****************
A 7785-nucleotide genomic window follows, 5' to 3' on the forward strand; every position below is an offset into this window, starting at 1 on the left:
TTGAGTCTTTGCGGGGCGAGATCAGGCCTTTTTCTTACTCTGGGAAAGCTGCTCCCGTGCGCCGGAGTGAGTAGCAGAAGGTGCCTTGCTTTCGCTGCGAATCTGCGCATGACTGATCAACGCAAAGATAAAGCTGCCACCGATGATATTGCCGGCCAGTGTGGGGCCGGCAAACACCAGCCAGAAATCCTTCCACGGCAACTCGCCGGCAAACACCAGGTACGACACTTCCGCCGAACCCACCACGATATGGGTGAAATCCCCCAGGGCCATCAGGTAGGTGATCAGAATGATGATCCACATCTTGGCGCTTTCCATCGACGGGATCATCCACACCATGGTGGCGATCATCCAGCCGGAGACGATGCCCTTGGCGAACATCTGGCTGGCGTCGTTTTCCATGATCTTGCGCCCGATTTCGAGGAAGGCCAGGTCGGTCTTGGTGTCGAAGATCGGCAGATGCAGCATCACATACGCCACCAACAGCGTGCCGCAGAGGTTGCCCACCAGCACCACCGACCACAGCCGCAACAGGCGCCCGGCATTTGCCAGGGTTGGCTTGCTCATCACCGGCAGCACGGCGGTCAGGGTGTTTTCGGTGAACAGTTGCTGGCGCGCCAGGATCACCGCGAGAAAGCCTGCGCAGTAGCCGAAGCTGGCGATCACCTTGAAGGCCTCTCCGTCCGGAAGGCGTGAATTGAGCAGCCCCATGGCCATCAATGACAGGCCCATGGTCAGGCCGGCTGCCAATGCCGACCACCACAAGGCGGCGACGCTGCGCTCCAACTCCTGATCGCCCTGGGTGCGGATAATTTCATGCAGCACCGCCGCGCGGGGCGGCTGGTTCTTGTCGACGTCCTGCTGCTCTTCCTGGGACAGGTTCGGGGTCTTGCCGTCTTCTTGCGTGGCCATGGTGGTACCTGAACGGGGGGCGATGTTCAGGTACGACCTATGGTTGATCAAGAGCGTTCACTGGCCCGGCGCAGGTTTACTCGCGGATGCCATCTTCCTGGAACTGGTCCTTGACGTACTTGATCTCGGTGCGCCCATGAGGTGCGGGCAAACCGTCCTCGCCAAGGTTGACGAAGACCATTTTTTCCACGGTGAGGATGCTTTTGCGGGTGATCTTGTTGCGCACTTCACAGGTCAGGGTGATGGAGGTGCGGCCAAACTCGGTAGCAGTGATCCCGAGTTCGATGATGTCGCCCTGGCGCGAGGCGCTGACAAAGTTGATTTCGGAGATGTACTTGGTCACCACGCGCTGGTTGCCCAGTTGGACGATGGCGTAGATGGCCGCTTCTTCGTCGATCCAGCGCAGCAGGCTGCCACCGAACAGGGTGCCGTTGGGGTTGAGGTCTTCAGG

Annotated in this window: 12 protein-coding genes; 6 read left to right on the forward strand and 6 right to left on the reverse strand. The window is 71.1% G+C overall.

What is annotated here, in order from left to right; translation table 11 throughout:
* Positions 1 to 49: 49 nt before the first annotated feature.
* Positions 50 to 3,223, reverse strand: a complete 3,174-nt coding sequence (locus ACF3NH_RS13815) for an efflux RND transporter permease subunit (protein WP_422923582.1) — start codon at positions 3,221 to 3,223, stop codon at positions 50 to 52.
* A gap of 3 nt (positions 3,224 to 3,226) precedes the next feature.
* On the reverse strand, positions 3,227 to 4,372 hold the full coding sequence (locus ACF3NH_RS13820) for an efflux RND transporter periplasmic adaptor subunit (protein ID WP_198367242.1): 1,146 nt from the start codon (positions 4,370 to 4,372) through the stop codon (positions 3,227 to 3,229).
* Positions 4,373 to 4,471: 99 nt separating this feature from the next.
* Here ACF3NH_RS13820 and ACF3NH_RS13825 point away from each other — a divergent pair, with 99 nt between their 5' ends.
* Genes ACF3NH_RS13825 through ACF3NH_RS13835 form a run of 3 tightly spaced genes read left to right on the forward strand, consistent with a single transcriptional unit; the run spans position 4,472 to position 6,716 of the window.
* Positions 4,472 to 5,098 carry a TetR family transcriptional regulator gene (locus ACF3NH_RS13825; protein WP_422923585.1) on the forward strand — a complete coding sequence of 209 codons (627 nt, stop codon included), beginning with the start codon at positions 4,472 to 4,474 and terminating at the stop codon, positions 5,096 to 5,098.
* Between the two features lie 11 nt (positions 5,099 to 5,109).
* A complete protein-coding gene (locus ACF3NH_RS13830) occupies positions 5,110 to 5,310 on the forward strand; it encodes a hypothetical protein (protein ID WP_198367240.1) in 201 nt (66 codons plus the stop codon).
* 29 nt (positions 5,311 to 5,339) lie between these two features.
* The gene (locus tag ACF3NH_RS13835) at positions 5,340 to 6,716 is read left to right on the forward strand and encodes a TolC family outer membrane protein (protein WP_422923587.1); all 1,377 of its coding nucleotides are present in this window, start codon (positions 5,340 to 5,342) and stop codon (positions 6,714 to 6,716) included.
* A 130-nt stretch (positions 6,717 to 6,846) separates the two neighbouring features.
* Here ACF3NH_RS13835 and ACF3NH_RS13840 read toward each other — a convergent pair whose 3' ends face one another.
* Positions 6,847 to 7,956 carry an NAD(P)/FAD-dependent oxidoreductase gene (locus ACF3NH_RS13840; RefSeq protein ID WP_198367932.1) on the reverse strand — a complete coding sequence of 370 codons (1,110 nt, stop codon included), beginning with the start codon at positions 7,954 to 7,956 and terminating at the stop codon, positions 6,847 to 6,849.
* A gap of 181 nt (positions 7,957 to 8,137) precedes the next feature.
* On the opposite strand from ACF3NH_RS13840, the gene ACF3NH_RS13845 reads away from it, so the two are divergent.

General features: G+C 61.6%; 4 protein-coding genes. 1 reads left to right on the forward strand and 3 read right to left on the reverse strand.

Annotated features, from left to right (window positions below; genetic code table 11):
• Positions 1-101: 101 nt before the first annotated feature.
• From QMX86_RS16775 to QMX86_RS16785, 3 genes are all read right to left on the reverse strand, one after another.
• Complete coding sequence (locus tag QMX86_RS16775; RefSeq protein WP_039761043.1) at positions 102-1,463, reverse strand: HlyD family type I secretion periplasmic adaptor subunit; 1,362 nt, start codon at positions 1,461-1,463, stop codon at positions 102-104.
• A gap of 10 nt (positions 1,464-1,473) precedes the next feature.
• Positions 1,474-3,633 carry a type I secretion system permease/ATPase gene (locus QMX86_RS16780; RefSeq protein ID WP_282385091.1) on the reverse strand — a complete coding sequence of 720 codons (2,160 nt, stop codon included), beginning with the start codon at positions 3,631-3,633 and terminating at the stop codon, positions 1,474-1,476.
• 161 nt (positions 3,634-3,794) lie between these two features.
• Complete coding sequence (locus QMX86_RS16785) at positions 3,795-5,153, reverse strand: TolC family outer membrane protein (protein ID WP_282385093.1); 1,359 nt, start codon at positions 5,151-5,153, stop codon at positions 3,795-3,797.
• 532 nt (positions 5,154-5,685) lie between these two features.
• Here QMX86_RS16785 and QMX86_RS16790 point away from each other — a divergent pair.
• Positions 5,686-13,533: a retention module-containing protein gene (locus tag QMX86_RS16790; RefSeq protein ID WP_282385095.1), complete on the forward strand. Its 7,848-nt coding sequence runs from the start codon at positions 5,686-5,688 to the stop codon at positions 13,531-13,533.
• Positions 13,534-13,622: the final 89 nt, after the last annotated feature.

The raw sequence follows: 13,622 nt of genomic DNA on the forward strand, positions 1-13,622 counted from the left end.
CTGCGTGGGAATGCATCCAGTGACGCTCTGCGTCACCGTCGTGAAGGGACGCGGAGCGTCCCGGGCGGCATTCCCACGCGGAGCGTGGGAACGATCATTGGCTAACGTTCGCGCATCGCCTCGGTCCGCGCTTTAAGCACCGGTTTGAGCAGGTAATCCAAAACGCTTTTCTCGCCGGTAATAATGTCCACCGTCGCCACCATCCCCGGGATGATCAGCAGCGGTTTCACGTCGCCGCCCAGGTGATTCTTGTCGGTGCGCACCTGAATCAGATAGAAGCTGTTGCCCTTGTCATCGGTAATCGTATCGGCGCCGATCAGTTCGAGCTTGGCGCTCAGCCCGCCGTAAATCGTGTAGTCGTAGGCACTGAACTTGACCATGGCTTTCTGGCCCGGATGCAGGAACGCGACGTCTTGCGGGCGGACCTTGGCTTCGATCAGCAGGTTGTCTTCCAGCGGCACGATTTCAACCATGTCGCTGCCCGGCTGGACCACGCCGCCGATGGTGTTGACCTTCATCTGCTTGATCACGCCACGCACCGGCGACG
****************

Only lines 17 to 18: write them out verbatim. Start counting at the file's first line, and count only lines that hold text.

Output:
* A 130-nt stretch (positions 6,717 to 6,846) separates the two neighbouring features.
* Here ACF3NH_RS13835 and ACF3NH_RS13840 read toward each other — a convergent pair whose 3' ends face one another.